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  • Hans Noel

The faculty lounge discourse* is a red herring

James Carville, in what might be considered lounge-wear. (Photo by Aaron Webb)
James Carville, in what might be considered lounge-wear. (Photo by Aaron Webb)

Academics are mad at James Carville for dismissing what he calls "faculty lounge" politics in his Vox interview with Sean Illing. His words evoke an unfair stereotype of out-of-touch and lazy academic elites. We don't even have faculty lounges!

But the thing about the comment is that Carville isn't not trying to accurately describe the role of academic ideas in politics. He is doing politics. And to the extent that he’s praising Biden for also doing politics, he’s right!

The fact that Carville used “faculty lounge” as a synecdoche** for the nuanced conceptualization*** academics traffic in is a red herring. Carville argues that Biden succeeds because he doesn’t talk like that. True, as far as that goes.

But the subtext**** could be that Democrats shouldn’t talk about race at all. Illing cuts right through to that, so we know that Carville’s phrasing was effective at communicating what he wants to say, even if in fact there is no lounge for faculty.

And we did get Carville’s his answer, which was at least an acknowledgement of the importance of race and related issues. It may not be very satisfying, but remember, he’s doing politics, not analysis.

Carville thinks that the way to make progress on these issues is to avoid academic speak. That might be true. But note that he then uses his own specialized jargon. (Do political consultants have “lounges”?)

The rest of the discussion is about “how people talk,” and who gets to “define” the Democratic Party, them or outsiders. It’s a discussion that frankly would be right at home in whatever lounge group identity scholars hang out in.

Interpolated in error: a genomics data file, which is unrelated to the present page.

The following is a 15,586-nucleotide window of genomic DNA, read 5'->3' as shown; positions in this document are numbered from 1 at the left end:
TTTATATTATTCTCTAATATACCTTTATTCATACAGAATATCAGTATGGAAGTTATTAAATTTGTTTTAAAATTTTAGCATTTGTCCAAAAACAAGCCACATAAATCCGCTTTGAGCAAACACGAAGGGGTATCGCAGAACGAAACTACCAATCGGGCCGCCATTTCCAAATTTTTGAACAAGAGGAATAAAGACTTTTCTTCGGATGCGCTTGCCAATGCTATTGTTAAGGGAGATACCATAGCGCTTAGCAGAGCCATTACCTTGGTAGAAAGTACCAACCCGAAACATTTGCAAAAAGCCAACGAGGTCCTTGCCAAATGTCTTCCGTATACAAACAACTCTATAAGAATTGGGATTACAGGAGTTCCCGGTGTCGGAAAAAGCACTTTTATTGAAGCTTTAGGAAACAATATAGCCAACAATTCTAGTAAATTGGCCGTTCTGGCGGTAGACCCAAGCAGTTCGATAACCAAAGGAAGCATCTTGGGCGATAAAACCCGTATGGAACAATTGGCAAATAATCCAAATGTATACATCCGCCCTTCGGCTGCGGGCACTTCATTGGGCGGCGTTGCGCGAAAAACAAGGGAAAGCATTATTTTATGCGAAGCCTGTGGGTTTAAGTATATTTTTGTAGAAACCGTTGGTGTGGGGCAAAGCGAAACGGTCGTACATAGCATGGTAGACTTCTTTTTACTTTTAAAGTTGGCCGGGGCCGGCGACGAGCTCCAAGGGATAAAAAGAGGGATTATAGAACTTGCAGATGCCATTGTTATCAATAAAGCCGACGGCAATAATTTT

Carville praises Biden for not being in the faculty lounge, but he’s not in Carville’s consultant lounge either. Biden does not try to “go after” Jim Jordan or dredge up Dennis Hastert. That's not Biden's strategy, but Carville wishes it was. His entire purpose in the interview is to pitch his lounge’s strategy.

Biden’s defining political attribute is that he is a coalition-builder and a coalition maintainer (Karol 2009)***** He knows where the center of gravity of his coalition is, and he knows where the factions are too.

A lot of what Carville calls “faculty lounge” politics is a significant part of the Democratic coalition. I think it's larger than Carville thinks it is, because even people who don’t say “intersectionality” may want what those who do say it want.

Put simplistically, Carville's analysis implies that no idea that is cultivated in academia has any purchase anywhere, which would be odd. Indeed, political scientists were on to the idea the "it's the economy stupid," long before Carville helped Bill Clinton win in 1992 with that message. Many of the things that the "woke" left wants are actually pretty sensible (fewer police shootings, compassion at the border, action on climate change), and then politicians usually work to translate these good ideas into political reality. Indeed, they may even be constrained by how those ideas are put together, or so I have argued.

Biden’s strategy is to appeal to the "woke" part of the Democratic coalition not with academic language but in other ways. And so far, he’s been pretty successful. Point Carville.

Biden also appeals to the part of the party that is not only not “faculty lounge” fluent, but is even hostile to its ideas. Some of that appeal would be undermined if Biden used the scorched-earth approach that Carville advocates against Republicans. Biden doesn't do that, because Biden is managing a coalition.

Carville is doing a different kind of politics. Most people see a tradeoff between policy goals and electioneering. Carville's a campaign guy, so he doesn't want to let policy get in the way.

Bashing policy goals as just coming from the out of touch academic world is a good way to make that argument. It’s a rhetorical strategy that doesn’t depend on there being any actual faculty lounges.

At the risk of inverting****** the whole discussion, that rhetorical strategy has all the problems that the "woke" rhetoric Carville doesn't like might have.

(*see what I did there?) (**again!)

(***I can’t stop!)

(****there he goes again)


(******just stop.)


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